Dying with dignity: Should humans have the same rights as pets?

In 2015, Canada passed the MAID laws — Medical Assistance In Dying — which allow terminally ill patients to request life-ending treatment. This seems like a no-brainer — why anyone would want to extend a painful, miserable death is a total mystery to me. Yet I definitely recognize that these decisions are always going to be agonizing and not everyone will agree. Sometimes, even within the same family.

The Guardian recently profiled just such a case. 

A Canadian man has called on a judge to block his 27-year-old daughter's medically assisted death, arguing she lacks the ability to fully consent to the procedure in a case that highlights the limits on family members' ability to intervene when a person has decided to die.

I'm a firm believer we should have similar MAID laws on the books in every U.S. state, but I also think we should have strict gun laws, too, and I don't foresee that happening any time soon either. 

This journal article on the NIH website lays out the non-religious arguments against such laws: 

Presented here are four non-religious, reasonable arguments against physician-assisted suicide and euthanasia: (1) "it offends me," suicide devalues human life; (2) slippery slope, the limits on euthanasia gradually erode; (3) "pain can be alleviated," palliative care and modern therapeutics more and more adequately manage pain; (4) physician integrity and patient trust, participating in suicide violates the integrity of the physician and undermines the trust patients place in physicians to heal and not to harm.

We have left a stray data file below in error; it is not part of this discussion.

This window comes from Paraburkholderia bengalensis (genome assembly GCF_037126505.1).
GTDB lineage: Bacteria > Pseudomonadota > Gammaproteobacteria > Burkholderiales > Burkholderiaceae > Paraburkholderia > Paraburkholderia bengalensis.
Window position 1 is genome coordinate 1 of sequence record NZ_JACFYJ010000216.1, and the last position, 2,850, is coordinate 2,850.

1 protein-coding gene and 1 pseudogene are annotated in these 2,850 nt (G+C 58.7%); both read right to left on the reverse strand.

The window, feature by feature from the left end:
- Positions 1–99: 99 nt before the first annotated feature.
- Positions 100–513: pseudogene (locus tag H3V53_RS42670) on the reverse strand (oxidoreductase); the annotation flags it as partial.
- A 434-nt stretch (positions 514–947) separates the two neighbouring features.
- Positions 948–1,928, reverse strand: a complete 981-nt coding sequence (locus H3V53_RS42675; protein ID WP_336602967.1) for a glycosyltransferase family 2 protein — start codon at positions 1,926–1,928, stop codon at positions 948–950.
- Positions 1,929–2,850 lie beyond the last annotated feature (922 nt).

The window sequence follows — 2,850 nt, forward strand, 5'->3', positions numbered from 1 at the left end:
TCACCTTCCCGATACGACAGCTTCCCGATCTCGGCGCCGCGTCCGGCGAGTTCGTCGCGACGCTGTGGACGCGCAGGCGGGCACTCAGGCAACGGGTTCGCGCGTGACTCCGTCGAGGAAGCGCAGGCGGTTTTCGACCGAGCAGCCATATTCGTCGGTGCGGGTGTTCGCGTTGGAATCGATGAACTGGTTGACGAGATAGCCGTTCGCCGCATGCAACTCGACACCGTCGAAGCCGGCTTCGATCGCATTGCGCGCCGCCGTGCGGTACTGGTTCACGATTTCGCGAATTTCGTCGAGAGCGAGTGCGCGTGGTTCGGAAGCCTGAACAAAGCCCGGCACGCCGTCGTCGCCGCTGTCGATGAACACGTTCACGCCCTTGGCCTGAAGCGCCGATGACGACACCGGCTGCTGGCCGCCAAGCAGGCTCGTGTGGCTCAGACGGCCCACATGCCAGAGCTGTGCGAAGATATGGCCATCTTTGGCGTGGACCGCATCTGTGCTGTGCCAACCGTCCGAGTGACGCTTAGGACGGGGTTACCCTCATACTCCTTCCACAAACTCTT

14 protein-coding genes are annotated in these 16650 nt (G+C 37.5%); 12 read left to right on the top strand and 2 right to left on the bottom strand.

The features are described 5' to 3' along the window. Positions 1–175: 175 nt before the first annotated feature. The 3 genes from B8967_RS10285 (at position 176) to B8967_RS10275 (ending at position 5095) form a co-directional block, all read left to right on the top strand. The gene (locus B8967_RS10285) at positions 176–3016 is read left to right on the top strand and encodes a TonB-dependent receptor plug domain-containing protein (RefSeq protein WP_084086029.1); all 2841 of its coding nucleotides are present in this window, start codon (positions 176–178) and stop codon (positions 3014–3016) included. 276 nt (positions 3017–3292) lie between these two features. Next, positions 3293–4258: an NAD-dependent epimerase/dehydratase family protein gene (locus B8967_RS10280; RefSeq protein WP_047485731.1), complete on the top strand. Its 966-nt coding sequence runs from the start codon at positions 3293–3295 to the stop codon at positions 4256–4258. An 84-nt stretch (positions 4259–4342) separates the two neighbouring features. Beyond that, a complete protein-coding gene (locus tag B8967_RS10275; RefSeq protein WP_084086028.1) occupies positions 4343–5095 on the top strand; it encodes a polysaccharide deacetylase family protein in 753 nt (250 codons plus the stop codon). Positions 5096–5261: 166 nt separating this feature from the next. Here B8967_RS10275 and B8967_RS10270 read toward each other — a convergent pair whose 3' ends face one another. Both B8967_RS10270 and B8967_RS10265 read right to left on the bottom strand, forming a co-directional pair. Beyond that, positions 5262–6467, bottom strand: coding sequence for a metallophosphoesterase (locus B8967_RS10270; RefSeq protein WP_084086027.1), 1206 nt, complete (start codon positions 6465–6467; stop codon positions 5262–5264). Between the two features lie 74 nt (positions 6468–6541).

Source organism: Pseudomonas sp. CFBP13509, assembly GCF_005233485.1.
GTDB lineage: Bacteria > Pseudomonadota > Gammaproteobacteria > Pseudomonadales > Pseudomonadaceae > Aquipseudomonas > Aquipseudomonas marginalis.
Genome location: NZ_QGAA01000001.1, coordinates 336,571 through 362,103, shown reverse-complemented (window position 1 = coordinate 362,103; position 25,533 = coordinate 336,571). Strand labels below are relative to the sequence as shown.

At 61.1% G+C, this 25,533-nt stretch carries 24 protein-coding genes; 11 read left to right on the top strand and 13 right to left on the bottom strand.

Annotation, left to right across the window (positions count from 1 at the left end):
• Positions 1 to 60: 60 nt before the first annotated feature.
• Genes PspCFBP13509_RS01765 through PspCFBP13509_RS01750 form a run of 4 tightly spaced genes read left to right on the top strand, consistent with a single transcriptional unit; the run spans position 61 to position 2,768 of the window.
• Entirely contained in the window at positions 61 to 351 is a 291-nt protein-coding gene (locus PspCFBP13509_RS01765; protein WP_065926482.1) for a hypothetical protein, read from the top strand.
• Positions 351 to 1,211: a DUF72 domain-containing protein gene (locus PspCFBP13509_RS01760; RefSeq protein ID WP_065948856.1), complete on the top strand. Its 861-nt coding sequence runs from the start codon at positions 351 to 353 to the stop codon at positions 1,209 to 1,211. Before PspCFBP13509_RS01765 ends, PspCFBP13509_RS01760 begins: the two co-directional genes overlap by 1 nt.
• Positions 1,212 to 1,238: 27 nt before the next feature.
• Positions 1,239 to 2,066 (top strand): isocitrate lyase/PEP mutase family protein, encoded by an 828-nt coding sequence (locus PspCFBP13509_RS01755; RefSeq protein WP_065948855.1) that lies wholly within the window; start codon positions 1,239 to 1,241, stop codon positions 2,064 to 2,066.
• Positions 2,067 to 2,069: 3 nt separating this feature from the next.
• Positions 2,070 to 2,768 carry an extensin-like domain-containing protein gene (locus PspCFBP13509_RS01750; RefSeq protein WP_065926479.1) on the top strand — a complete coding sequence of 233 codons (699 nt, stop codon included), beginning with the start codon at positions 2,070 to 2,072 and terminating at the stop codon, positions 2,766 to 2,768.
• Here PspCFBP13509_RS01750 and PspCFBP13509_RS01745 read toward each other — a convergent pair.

All thoughtful arguments. I really understand why any one person or physician would be profoundly uncomfortable with this. No one should be forced to participate. 

But why does that mean the rest of us are precluded from opting in? When our pets are terminal, we don't let them suffer. Why do we insist that humans have to? 

See also: High-tech assisted suicide pod may be legal in Switzerland as soon as next year